Japanese Drone Industry Rallies for Earthquake Recovery Efforts


This
article
published
in
collaboration
with

JUIDA
,
the
Japan
UAS
Industrial
Development
Association.


by
DRONELIFE
Staff
Writer
Ian
J.
McNabb


JUIDA,
the
Japan
UAS
Industrial
Development
Association,
recently
announced
their
participation
in
relief
efforts
after
the
recent
Noto
Peninsula
earthquakes
in
early
January
2024.
After
receiving
a
request
from
Wajima
City,
Ishikawa
Prefecture
on
January
4th,
(3
days
after
the
magnitude
7.5
earthquake
had
struck
the
isolated
peninsula
north
of
Honshu),
JUIDA
began
disaster
recovery
operations
such
as
search
and
rescue
and
infrastructure
inspection
with
the
support
of
member
corporations
Blue
Innovations
and
Liberaware. 

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CC
BY
4.0
 


UAS
operations
were
key
to
early
on-the-ground
efforts
in
the
peninsula,
where
landslides
left
many
rural
villages
isolated
from
relief
efforts.
Japanese
cargo
drone
maker
Skydrive
partnered
with
the
Japan
Self-Defense
Force
to
conduct
surveillance
and
supply
operations
to
check
in
on
isolated
villages
and
help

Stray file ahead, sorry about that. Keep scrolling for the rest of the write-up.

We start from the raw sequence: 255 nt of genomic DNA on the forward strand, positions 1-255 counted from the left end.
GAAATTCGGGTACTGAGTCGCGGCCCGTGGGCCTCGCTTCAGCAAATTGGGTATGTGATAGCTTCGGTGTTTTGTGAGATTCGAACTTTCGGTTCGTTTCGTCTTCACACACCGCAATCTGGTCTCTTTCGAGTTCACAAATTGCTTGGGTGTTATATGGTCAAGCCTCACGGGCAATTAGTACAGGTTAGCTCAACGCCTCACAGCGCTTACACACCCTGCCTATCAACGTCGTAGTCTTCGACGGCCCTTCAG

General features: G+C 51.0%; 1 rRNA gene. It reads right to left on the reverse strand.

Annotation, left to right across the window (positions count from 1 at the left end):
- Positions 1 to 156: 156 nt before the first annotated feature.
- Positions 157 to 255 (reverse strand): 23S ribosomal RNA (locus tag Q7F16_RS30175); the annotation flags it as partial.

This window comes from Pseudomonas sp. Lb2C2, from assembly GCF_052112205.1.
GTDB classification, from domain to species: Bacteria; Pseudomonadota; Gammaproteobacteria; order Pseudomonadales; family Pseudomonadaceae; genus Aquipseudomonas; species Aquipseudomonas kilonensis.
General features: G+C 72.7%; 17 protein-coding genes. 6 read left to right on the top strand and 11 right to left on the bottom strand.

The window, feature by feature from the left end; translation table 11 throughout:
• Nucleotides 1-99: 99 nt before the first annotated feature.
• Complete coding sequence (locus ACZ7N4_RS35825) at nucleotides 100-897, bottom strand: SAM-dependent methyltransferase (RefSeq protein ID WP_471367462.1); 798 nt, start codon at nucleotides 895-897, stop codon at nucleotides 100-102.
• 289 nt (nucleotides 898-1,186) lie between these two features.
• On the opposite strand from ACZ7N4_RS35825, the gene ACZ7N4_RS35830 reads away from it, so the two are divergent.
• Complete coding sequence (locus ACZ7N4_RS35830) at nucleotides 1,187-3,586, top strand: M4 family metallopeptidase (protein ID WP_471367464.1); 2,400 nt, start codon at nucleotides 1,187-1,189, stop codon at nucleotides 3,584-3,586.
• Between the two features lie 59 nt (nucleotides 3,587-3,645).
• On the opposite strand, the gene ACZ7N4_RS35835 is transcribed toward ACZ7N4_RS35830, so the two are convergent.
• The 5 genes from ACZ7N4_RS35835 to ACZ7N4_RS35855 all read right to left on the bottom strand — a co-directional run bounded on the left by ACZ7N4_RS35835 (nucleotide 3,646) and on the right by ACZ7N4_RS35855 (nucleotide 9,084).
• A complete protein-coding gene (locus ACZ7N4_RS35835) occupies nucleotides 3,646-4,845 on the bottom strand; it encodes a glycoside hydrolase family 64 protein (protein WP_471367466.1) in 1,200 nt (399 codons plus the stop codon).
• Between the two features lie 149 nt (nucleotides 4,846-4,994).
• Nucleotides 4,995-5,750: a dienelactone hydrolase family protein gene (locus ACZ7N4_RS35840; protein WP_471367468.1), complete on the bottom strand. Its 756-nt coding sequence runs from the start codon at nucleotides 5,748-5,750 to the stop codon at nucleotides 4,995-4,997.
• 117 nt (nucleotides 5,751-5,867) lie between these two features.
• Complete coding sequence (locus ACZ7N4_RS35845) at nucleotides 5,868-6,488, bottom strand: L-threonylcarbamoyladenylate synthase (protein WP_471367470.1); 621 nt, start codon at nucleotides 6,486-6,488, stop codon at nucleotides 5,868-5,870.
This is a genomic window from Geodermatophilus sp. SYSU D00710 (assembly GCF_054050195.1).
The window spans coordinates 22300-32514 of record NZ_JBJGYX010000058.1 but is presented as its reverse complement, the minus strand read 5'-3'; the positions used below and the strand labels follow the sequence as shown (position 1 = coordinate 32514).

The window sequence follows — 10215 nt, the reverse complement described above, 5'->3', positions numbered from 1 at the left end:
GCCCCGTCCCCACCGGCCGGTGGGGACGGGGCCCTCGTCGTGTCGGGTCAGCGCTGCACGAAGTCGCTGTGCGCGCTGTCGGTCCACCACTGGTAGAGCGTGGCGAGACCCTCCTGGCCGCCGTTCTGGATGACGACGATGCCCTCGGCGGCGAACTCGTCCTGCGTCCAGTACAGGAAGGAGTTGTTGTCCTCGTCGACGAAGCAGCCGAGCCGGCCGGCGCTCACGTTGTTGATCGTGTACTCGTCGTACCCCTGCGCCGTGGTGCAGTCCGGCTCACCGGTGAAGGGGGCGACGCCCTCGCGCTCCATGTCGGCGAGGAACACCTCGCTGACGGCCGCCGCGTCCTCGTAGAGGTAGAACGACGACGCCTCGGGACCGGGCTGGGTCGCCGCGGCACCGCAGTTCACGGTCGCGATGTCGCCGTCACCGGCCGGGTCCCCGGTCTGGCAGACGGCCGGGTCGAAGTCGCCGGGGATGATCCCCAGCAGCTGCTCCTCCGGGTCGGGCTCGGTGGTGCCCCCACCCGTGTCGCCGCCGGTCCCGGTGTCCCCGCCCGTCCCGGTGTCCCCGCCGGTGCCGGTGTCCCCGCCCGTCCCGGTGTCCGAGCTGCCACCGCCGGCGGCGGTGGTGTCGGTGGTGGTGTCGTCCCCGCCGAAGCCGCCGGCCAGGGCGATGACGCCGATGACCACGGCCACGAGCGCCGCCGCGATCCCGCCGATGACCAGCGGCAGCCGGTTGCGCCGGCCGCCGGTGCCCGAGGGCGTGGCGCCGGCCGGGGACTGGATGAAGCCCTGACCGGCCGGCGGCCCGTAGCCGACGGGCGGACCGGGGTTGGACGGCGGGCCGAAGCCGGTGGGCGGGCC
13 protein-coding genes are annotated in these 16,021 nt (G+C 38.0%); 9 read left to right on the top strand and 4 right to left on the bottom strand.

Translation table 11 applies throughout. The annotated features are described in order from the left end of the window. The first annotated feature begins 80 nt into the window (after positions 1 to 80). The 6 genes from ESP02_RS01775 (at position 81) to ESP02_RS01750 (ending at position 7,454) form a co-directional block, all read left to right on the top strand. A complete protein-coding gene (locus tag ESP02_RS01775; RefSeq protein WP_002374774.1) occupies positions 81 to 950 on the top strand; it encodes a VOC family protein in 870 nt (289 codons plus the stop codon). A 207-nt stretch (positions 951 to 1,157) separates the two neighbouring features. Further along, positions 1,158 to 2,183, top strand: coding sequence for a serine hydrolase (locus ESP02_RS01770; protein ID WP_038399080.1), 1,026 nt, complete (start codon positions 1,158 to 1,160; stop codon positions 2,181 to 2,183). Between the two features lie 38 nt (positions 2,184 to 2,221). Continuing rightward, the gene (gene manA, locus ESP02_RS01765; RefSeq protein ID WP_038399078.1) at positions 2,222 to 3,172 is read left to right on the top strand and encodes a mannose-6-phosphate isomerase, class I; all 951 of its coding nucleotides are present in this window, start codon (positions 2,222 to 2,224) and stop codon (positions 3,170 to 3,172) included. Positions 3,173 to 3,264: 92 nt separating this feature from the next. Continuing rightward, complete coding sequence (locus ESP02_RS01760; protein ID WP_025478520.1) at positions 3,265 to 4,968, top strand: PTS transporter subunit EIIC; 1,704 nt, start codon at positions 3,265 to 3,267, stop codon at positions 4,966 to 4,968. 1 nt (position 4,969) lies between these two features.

deliver
necessary
supplies,
while
other
companies
partnered
with
the
Department
of
Industry
to
check
on
crucial
port
infrastructure
vital
to
the
local
fishing
economy. 


In
addition,
drones
were
used
to
scout
locations
for
emergency
housing,
including
ongoing
monitoring
for
future
structural
damage,
and
assess
the
impact
of
landslides
on
roads
and
bridges.
On
January
8th,
a
drone
operated
by
Aeronext
delivered
vital
medication
to
an
isolated
evacuation
center
at
the
Kusu
Elementary
School,
the
first
time
in
Japan
that
a
drone
had
been
used
to
deliver
drugs
to
a
disaster-stricken
area.
Other
medical
supply
missions
included
trips
to
Musu
Elementary
and
the
Nishio
Community
Center
while
crews
worked
to
restore
road
access. 


JUIDA
acted
as
a
vital
hub
throughout
the
process,
distributing
resources
and
orchestrating
operations
between
the
many
companies
involved
in
partnership
with
the
JSDF.
A
full
list
of
all
the
companies
involved,
along
with
a
more
detailed
description
of
their
activities,
is
available



here


(in
Japanese).


Read
more
about
the
potential
for
drones
as
first
responders
in
the
context
of
the
Noto
earthquakes
 here.


Ian
McNabb
is
a
staff
writer
based
in
Boston,
MA.
His
interests
include
geopolitics,
emerging
technologies,
environmental
sustainability,
and
Boston
College
sports.